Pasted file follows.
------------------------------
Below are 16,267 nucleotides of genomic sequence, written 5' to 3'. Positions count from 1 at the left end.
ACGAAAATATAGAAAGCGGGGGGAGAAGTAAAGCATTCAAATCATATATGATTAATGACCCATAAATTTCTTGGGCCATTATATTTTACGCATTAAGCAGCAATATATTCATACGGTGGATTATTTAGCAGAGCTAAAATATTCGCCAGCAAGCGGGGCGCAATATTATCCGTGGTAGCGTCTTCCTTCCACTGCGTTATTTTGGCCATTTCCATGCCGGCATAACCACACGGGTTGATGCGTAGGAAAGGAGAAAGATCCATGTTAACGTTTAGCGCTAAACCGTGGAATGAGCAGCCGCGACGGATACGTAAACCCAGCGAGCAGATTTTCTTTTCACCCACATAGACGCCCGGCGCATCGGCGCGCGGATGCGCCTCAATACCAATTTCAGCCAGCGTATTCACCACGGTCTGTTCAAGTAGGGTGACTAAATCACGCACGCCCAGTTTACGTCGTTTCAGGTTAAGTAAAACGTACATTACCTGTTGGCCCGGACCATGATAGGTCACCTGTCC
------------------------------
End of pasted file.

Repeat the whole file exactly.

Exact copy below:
Below are 16,267 nucleotides of genomic sequence, written 5' to 3'. Positions count from 1 at the left end.
ACGAAAATATAGAAAGCGGGGGGAGAAGTAAAGCATTCAAATCATATATGATTAATGACCCATAAATTTCTTGGGCCATTATATTTTACGCATTAAGCAGCAATATATTCATACGGTGGATTATTTAGCAGAGCTAAAATATTCGCCAGCAAGCGGGGCGCAATATTATCCGTGGTAGCGTCTTCCTTCCACTGCGTTATTTTGGCCATTTCCATGCCGGCATAACCACACGGGTTGATGCGTAGGAAAGGAGAAAGATCCATGTTAACGTTTAGCGCTAAACCGTGGAATGAGCAGCCGCGACGGATACGTAAACCCAGCGAGCAGATTTTCTTTTCACCCACATAGACGCCCGGCGCATCGGCGCGCGGATGCGCCTCAATACCAATTTCAGCCAGCGTATTCACCACGGTCTGTTCAAGTAGGGTGACTAAATCACGCACGCCCAGTTTACGTCGTTTCAGGTTAAGTAAAACGTACATTACCTGTTGGCCCGGACCATGATAGGTCACCTGTCC